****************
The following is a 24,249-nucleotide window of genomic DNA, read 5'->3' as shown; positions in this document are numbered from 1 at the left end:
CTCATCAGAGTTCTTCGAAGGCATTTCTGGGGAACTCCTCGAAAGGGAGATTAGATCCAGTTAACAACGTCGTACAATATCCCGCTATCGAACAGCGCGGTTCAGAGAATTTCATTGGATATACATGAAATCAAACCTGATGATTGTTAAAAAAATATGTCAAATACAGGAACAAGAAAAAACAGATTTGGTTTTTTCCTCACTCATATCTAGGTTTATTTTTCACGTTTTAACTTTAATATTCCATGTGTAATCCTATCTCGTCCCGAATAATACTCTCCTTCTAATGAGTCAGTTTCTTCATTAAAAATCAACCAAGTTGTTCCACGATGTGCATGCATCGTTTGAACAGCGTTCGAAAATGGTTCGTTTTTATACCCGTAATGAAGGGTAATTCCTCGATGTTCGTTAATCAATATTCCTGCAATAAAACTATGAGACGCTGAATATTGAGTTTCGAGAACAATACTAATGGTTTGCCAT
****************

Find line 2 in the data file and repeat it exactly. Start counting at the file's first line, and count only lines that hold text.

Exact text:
CTCATCAGAGTTCTTCGAAGGCATTTCTGGGGAACTCCTCGAAAGGGAGATTAGATCCAGTTAACAACGTCGTACAATATCCCGCTATCGAACAGCGCGGTTCAGAGAATTTCATTGGATATACATGAAATCAAACCTGATGATTGTTAAAAAAATATGTCAAATACAGGAACAAGAAAAAACAGATTTGGTTTTTTCCTCACTCATATCTAGGTTTATTTTTCACGTTTTAACTTTAATATTCCATGTGTAATCCTATCTCGTCCCGAATAATACTCTCCTTCTAATGAGTCAGTTTCTTCATTAAAAATCAACCAAGTTGTTCCACGATGTGCATGCATCGTTTGAACAGCGTTCGAAAATGGTTCGTTTTTATACCCGTAATGAAGGGTAATTCCTCGATGTTCGTTAATCAATATTCCTGCAATAAAACTATGAGACGCTGAATATTGAGTTTCGAGAACAATACTAATGGTTTGCCAT